Some travelers just like to get away from it all, partying on the beach or ski slopes like there's no tomorrow. But for other people, a trip to a special place can have deep spiritual significance. Catholics visiting Ireland may trek up to the summit of Croagh Patrick, while devout Buddhists and Hindus may seek out Mt. Kailash, in Tibet — and a stop at Uluru, sacred to Australia's indigenous people, is on the itinerary for almost every visitor to Australia.
Tourism officials are recognizing that pilgrimages and spiritual routes are taking on a growing importance, so the UN's World Tourism Organization recently joined with partners in Spain to organize the First International Congress on Tourism and Pilgrimages, held Sept. 17-20 in Santiago de Compostela, Spain.
According to UNWTO estimates, 300 to 330 million tourists visit the world´s key religious sites every year, making spiritual tourism a significant part of both domestic and international tourism. The conference highlighted the positive contributions of pilgrimages and spiritual routes to sustainable and responsible tourism, as well as the contribution of tourism to cultural understanding and the preservation of natural and cultural heritage related to ancient trails and sacred places.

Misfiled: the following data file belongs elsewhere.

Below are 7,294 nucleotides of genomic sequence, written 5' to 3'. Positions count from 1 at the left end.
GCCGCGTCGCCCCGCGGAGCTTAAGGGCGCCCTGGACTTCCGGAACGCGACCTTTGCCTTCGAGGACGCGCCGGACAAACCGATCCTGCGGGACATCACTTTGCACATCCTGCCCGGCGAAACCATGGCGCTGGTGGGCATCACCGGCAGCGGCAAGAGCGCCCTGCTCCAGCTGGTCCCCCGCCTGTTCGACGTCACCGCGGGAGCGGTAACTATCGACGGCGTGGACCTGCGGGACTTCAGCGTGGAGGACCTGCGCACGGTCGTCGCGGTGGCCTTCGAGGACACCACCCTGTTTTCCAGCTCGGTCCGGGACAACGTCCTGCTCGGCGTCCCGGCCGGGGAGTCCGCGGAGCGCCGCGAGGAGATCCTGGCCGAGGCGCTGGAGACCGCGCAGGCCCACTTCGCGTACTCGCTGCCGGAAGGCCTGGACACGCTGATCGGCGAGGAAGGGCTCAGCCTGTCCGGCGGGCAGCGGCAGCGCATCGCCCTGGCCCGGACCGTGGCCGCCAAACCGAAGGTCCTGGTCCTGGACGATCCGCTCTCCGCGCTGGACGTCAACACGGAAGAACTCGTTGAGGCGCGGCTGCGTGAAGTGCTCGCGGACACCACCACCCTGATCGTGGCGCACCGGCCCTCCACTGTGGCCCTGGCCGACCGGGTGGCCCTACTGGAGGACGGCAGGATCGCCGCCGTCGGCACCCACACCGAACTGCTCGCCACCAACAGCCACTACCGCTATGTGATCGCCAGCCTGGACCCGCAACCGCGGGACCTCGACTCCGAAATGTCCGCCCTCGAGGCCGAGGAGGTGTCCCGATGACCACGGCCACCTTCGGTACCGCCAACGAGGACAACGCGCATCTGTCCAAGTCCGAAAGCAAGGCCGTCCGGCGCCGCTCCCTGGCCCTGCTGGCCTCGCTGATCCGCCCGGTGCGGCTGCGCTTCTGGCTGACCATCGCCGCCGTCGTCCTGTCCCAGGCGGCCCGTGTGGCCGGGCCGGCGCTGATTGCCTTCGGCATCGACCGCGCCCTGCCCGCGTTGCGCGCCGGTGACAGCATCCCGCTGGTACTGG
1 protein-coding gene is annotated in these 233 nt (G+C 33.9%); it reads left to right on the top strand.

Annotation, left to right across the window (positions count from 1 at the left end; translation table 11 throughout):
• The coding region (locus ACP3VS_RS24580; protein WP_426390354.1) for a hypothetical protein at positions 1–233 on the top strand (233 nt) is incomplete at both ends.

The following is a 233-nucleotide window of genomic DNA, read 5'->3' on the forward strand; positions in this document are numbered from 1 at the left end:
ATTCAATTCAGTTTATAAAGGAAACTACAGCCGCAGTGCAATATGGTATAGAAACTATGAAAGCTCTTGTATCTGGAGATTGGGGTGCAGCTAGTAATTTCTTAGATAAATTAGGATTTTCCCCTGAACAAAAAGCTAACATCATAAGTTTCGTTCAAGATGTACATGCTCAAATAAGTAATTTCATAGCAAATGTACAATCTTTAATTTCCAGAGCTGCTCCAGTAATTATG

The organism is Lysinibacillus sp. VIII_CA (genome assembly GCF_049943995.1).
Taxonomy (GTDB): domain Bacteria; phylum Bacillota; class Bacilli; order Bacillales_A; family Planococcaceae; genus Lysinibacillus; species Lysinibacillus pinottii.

”With their unique historical, cultural and natural features, pilgrimages represent vital opportunities to further strengthen tourism’s ability to foster intercultural dialogue and contribute to the protection of religious and spiritual sites,” said UNWTO Secretary-General Taleb Rifai.
Experts from around the world addressed issues such as the role of pilgrimages as drivers of local development, identify the motivational factors behind the demand for spiritual tourism, and analyze strategies in developing and marketing sustainable pilgrimage tourism products.